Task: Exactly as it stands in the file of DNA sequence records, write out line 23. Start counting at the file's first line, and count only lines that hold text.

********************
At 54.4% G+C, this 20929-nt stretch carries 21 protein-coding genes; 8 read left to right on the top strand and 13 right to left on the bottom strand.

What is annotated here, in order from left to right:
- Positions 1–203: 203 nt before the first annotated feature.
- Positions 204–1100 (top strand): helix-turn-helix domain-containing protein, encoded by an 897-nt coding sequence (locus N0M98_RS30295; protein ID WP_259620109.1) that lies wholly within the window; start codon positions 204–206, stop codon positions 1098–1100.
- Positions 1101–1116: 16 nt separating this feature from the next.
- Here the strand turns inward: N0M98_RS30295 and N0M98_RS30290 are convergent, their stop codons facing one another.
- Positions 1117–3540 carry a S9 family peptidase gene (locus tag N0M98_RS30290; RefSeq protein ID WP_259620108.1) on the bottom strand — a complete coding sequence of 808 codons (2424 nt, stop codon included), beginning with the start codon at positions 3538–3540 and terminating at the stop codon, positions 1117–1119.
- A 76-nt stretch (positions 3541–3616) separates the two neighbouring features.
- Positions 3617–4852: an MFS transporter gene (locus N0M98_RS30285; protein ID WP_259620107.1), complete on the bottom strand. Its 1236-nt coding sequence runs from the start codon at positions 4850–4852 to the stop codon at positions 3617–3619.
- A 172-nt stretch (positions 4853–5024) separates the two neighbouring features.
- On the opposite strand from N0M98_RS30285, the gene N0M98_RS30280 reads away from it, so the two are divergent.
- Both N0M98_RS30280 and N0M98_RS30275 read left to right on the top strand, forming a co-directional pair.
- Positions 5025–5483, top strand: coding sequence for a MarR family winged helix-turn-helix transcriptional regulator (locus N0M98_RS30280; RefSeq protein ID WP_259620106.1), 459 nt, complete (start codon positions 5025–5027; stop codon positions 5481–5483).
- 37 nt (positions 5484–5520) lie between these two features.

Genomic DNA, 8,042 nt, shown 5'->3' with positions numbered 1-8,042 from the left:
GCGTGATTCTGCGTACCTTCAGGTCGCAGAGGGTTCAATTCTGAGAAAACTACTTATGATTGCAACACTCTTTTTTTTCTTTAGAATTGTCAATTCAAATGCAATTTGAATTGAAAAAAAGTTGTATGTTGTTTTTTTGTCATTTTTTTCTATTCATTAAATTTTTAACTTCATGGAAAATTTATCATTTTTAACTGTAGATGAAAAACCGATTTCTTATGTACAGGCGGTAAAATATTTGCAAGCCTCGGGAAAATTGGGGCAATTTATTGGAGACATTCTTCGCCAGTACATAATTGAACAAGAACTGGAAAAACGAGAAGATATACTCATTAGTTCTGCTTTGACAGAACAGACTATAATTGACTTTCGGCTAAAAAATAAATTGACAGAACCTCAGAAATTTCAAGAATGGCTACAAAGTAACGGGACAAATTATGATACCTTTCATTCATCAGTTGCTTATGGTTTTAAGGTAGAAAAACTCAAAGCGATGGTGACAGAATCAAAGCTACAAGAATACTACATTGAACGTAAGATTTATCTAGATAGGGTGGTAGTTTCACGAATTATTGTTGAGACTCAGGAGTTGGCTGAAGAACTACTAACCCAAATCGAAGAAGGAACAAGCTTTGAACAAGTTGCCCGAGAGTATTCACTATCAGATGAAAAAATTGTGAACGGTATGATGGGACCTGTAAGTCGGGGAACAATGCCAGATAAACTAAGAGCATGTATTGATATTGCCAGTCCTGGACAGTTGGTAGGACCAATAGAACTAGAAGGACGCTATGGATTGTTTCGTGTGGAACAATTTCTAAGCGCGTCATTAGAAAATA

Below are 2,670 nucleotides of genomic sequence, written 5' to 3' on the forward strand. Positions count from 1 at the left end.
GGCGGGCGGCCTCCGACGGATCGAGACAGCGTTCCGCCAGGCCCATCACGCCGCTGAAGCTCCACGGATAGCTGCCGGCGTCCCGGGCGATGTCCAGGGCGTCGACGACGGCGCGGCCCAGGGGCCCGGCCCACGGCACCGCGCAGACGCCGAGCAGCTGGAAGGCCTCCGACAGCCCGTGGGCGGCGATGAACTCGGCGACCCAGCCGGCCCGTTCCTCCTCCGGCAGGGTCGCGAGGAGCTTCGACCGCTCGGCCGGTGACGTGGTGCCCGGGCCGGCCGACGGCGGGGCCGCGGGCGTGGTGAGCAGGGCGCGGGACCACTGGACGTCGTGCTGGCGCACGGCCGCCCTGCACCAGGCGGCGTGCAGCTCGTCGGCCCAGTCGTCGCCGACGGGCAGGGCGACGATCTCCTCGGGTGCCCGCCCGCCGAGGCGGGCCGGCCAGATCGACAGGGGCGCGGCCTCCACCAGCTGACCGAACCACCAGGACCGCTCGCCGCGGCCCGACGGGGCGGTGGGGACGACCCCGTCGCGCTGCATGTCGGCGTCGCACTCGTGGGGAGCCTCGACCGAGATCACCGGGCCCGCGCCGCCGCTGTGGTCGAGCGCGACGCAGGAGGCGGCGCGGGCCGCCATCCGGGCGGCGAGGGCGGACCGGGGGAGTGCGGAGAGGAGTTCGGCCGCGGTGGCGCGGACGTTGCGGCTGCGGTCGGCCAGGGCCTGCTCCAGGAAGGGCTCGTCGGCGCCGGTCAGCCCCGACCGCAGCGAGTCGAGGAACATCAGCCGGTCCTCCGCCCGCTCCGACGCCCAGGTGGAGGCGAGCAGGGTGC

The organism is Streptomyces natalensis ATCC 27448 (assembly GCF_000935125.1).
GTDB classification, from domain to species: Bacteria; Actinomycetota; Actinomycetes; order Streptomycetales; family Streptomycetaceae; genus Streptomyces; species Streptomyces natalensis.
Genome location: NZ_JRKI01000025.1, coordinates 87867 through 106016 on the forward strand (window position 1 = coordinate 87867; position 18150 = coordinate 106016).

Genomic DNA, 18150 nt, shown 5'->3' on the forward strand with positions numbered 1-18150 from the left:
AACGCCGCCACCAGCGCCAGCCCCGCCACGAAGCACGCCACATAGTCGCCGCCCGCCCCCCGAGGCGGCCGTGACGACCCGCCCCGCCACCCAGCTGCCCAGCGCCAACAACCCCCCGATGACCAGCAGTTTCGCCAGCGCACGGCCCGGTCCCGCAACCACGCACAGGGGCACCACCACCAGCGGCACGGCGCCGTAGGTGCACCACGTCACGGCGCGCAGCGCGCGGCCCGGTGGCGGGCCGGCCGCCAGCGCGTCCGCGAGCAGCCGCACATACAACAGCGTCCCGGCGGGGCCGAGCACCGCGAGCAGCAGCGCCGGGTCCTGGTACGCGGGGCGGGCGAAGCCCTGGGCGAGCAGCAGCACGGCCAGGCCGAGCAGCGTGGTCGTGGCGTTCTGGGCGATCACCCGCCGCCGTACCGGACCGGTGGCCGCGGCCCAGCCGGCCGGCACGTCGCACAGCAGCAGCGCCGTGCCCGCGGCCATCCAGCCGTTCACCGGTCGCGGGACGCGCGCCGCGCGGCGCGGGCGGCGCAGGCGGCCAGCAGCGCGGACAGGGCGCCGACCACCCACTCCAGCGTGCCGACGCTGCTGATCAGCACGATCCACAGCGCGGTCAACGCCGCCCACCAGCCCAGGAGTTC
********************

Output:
AACGCCGCCACCAGCGCCAGCCCCGCCACGAAGCACGCCACATAGTCGCCGCCCGCCCCCCGAGGCGGCCGTGACGACCCGCCCCGCCACCCAGCTGCCCAGCGCCAACAACCCCCCGATGACCAGCAGTTTCGCCAGCGCACGGCCCGGTCCCGCAACCACGCACAGGGGCACCACCACCAGCGGCACGGCGCCGTAGGTGCACCACGTCACGGCGCGCAGCGCGCGGCCCGGTGGCGGGCCGGCCGCCAGCGCGTCCGCGAGCAGCCGCACATACAACAGCGTCCCGGCGGGGCCGAGCACCGCGAGCAGCAGCGCCGGGTCCTGGTACGCGGGGCGGGCGAAGCCCTGGGCGAGCAGCAGCACGGCCAGGCCGAGCAGCGTGGTCGTGGCGTTCTGGGCGATCACCCGCCGCCGTACCGGACCGGTGGCCGCGGCCCAGCCGGCCGGCACGTCGCACAGCAGCAGCGCCGTGCCCGCGGCCATCCAGCCGTTCACCGGTCGCGGGACGCGCGCCGCGCGGCGCGGGCGGCGCAGGCGGCCAGCAGCGCGGACAGGGCGCCGACCACCCACTCCAGCGTGCCGACGCTGCTGATCAGCACGATCCACAGCGCGGTCAACGCCGCCCACCAGCCCAGGAGTTC